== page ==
It is shaping up to be a book about  some of my blogs that have been written since I began in August of 2010.
The blogs will be in three sections: one about Confederate President Jefferson Davis and his Family; second about the War and all things Confederate: and third about The First White House, the celebrations there and the struggle for its survival.
I will keep you posted on when it will be available. In the meantime don't forget to check the First White House website at and our Facebook page and please keep reading our blog and tell others about it. We appreciate your interest and encouragement.

Thursday, November 28, 2013

Things You May Not Know About the Alabama State Capitol Grounds

Alabama became a State in 1819 and the first permanent capitol was at Cahawba (near Selma) but as the area was prone to flooding the capitol was moved to Tuscaloosa in 1826. Montgomery became the capital in 1846 and the present Capitol building was completed in 1851 after the first building  burned two years earlier.
As Alvin Benn, writer for the Montgomery Advertiser said in an article titled "Capitol grounds a dazzling outdoor museum" June 9, 2013, "Alabama's Capitol is a marvelous museum inside and out".
Benn mentioned the brass star at the top of the front steps where Jefferson Davis took the oath as the Provisional President of the Confederacy, as well as the orange roses planted in the rose garden in honor of Coretta Scott King, widow of Martin Luther King.
Several statues are on the Capitol grounds including one to  James Marion Sims and one honoring John Allen Wyeth. "Who are they" one might ask?  Wyeth founded a medical school in New York and Sims was known as the Father of Modern Gynecology. There is also a very impressive statue of President Jefferson Davis.
The most impressive structure on the Capitol grounds is the Confederate Monument which took 12 years to build and was completed in 1898. Jefferson Davis came to dedicate  the cornerstone in 1886 three years before he died.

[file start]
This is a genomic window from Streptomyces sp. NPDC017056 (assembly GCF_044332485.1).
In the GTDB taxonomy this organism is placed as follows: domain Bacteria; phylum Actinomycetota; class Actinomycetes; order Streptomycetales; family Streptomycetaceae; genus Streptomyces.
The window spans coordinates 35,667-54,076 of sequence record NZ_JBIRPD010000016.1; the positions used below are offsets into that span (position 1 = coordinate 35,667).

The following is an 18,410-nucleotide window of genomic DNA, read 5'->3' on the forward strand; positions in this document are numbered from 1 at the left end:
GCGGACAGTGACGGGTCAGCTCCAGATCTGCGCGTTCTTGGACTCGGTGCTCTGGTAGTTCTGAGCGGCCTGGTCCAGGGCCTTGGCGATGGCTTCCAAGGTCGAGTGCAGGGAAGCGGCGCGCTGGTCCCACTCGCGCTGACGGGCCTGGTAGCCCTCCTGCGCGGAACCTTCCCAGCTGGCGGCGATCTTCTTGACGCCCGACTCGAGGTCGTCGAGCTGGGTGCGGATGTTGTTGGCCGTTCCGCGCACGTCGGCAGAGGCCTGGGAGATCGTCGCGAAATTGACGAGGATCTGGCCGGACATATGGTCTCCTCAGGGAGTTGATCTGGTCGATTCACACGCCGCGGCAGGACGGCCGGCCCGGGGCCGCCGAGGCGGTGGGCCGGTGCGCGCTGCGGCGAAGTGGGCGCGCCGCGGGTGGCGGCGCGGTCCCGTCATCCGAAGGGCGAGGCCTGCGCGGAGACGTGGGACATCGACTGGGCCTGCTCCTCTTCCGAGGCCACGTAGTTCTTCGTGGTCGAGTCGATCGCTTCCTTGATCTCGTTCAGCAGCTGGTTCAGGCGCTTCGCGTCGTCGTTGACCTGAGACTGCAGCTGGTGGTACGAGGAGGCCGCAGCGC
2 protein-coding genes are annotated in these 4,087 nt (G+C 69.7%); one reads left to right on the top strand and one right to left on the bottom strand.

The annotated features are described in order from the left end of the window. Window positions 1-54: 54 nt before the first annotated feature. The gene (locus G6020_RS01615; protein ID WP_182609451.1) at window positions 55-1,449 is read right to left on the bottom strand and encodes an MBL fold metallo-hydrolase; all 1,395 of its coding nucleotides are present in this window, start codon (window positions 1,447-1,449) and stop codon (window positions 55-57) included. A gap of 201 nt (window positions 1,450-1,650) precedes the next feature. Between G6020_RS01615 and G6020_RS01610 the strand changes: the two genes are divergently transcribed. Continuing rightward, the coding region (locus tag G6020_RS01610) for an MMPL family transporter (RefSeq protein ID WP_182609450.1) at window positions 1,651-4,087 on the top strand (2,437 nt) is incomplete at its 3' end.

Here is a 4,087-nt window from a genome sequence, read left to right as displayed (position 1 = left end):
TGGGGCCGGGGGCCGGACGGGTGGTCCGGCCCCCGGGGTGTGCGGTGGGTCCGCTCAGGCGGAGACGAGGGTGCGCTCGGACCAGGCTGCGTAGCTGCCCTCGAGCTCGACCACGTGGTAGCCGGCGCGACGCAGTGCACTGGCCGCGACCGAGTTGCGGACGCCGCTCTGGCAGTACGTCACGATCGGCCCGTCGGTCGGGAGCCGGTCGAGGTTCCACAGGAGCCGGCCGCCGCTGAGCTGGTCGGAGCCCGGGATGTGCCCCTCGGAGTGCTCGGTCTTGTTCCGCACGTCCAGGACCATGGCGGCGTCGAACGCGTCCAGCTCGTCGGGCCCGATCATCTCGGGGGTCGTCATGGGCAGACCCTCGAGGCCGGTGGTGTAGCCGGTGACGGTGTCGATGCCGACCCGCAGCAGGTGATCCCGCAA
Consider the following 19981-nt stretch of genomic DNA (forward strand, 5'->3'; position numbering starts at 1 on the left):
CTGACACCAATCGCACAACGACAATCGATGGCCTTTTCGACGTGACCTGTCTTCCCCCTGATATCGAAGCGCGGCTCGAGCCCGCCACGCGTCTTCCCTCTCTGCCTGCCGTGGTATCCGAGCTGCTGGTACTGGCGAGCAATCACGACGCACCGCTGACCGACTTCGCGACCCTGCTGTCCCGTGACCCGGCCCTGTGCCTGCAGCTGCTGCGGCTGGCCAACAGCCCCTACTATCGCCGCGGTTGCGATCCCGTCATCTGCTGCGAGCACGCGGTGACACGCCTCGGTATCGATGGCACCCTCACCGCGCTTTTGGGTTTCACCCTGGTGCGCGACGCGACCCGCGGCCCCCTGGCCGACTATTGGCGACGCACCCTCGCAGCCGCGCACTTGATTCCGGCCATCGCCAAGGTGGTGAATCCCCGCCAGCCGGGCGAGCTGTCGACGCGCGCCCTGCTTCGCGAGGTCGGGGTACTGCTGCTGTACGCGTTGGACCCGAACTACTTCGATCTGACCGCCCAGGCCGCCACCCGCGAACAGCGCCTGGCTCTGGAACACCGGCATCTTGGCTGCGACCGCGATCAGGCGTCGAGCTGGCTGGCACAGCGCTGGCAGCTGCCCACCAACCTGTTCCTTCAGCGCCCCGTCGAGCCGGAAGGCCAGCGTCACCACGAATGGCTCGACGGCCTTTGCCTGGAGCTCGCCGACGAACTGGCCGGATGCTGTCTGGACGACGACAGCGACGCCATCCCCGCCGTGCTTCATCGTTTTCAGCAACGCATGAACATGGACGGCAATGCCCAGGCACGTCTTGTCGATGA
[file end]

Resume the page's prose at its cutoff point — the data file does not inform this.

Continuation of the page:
There is also a Liberty Bell replica which was put there in 1976 in honor of the bicentennial of our nation, and an Avenue of Flags which includes the flags of all 50 states as well as a stone or rock from each state. The flags are on the South side, facing the First White House of the Confederacy, so if you are visiting the Alabama State Capitol, be sure and stop in at the First White House! You will be warmly greeted.

As a personal aside,the Robert Henry Tile Company installed the beautiful marble steps in front of the Capitol. My father, Robert F. Henry, Sr., owned the business at the time, and Henry Tile Company is now owned and run by my brother, Robert Henry, Jr. and his two sons and daughter, my nephews and niece.



Wednesday, November 27, 2013

Numbers of Vistors to The First White House and The Blog

Have you wondered how many visitors we have at the First White House of the Confederacy annually? Over 25,000 from almost every state in the Union and from many foreign countries.
 Through the end of October this year we have actually had 13,259  plus from Alabama, 10,196 from other States, and 1568 from outside the U.S.
Most of these tourists spend at least two nights in our Capitol City of Montgomery, and eat at downtown restaurants, bringing cash flow into the community. They shop at gift shops too, including ours. Our visitors buy such things as T shirts, books, children's toys, and  almost anything with "First White House"  on it.

Here is an update on our blog: since August of 2010 we have had 63,464 people visit our blog, with 2127 last month. The largest number of readers has been from the U.S. but we have had large numbers of blog readers from Austria, Russia, France, Germany, UK, Sweden, Poland, China and Turkey.